People in the U.S. immigrate from many countries. They bring their holidays with them. Indian-Americans often celebrate Diwali, Muslim-Americans often celebrate Eid.
St. Patrick’s Day originated as an Irish Celebration of an early missionary (someone who tries to convert others to his/her religion, in this case, Christianity). The myth that he “drove the snakes out of Ireland” referred to his conversion of the pagans (non-Christians) to Christianity. The shamrock (or clover) became associated with him because he used it to teach the trinity, the Christian idea that God was three-in-one: Father, Son, and Holy Spirit.
Over time, the holiday moved away from its religious roots and became associated with Irish pride. Ireland is a very green country, so people started wearing green on St. Patrick’s Day. (In many schools, a child not wearing green on St. Patrick’s day will be pinched by his friends.) The four-leaf-clover replaced the three-leafed-clover and became a symbol of luck rather than the trinity. There are often parades in cities with big Irish populations.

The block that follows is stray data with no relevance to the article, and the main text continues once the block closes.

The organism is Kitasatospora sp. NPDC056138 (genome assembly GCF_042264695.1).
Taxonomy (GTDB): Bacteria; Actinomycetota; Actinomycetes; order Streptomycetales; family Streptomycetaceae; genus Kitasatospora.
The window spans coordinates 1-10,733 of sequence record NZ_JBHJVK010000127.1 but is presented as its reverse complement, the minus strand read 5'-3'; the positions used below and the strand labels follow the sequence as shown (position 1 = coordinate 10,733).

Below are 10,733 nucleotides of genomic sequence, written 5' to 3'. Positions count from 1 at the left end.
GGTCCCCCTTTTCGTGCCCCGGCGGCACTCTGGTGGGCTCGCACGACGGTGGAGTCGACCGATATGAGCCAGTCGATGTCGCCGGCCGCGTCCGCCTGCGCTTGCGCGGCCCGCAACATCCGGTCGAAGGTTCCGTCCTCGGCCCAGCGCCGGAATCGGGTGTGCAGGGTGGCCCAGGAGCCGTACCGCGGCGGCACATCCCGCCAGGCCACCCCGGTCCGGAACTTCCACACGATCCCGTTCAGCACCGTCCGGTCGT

If you are ever in the U.S. on St. Patrick’s Day, look for a parade and go to a pub to try some green beer. Also, don’t forget to wear green so you can avoid getting pinched!
Erin Go Bragh!!
(This comes from an Irish language phrase, Éirinn go Brách, which expresses loyalty to Ireland.)
If you want to read more, here is a site with more information: Why Do We Celebrate St. Patrick’s Day? Fun St. Patrick’s Day Facts